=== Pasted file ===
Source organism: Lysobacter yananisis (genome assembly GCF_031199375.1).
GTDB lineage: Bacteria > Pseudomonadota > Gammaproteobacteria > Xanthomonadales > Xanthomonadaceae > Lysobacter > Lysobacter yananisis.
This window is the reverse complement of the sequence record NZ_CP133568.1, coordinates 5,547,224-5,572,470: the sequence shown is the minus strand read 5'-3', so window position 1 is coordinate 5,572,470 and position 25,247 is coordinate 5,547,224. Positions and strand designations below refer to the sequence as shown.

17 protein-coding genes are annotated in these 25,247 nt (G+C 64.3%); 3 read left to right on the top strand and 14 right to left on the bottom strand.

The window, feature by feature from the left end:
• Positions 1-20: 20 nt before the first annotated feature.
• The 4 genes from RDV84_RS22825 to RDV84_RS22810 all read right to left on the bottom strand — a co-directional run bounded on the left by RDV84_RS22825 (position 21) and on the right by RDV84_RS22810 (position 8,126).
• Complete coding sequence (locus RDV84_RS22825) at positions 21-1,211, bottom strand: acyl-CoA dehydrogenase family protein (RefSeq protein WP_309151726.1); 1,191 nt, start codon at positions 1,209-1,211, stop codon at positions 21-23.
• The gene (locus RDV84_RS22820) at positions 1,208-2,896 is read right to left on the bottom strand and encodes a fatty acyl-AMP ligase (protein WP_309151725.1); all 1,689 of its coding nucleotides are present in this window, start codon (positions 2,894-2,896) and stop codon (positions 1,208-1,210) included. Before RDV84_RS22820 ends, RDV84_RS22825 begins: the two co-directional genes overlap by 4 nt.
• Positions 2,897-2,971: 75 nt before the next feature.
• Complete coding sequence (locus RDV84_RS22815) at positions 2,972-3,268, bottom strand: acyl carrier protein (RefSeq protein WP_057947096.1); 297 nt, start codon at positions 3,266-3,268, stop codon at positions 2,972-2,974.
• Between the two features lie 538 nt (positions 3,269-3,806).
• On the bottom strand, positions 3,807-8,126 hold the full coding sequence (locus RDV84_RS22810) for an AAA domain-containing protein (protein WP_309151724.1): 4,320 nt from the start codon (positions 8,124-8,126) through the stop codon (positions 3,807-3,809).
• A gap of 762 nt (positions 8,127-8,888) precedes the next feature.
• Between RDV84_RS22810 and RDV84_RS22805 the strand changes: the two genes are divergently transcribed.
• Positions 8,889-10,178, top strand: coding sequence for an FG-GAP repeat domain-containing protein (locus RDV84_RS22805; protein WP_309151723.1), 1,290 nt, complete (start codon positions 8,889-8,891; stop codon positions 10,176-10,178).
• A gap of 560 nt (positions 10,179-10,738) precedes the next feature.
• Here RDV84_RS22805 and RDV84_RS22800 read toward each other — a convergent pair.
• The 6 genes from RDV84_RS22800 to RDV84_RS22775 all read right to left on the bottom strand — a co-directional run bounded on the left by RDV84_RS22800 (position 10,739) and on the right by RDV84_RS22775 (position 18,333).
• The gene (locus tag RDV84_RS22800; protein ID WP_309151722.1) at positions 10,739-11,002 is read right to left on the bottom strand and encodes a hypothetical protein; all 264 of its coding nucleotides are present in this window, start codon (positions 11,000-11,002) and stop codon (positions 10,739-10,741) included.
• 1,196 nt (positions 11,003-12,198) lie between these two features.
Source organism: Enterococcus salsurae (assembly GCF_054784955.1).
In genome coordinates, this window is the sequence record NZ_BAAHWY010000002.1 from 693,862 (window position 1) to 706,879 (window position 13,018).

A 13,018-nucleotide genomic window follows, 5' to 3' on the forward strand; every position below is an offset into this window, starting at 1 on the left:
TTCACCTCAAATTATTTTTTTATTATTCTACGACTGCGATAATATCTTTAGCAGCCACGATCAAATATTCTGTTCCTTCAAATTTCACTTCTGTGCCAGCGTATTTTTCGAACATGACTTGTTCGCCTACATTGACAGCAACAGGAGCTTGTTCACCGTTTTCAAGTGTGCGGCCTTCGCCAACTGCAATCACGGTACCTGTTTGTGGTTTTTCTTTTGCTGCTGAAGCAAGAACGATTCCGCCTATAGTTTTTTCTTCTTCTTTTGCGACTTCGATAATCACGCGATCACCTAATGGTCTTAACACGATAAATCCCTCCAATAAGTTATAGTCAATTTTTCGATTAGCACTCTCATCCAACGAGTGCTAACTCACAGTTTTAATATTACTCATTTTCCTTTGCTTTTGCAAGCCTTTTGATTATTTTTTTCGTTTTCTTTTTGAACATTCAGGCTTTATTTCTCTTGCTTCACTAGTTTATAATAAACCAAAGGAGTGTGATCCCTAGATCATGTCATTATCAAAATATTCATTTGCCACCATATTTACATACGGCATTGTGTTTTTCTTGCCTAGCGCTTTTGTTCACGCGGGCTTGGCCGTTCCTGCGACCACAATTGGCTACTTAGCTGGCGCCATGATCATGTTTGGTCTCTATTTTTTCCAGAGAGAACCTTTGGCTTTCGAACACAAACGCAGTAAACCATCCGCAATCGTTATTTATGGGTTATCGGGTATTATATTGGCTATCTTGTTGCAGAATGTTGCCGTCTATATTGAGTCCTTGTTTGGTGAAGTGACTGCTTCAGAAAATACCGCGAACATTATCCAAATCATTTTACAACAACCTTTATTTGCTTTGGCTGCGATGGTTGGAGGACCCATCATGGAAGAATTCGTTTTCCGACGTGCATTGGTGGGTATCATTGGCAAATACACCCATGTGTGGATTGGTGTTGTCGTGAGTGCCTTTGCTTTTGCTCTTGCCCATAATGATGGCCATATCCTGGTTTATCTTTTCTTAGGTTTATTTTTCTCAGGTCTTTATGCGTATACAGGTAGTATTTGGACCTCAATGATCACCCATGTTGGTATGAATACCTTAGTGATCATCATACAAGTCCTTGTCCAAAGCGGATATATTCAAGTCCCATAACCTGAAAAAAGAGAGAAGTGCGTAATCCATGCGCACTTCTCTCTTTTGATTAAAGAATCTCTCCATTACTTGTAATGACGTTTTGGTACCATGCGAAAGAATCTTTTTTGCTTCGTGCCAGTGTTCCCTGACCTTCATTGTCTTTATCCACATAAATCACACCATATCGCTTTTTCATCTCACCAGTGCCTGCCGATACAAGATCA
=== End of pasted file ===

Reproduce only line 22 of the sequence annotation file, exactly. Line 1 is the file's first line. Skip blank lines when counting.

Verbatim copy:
Source organism: Enterococcus salsurae (assembly GCF_054784955.1).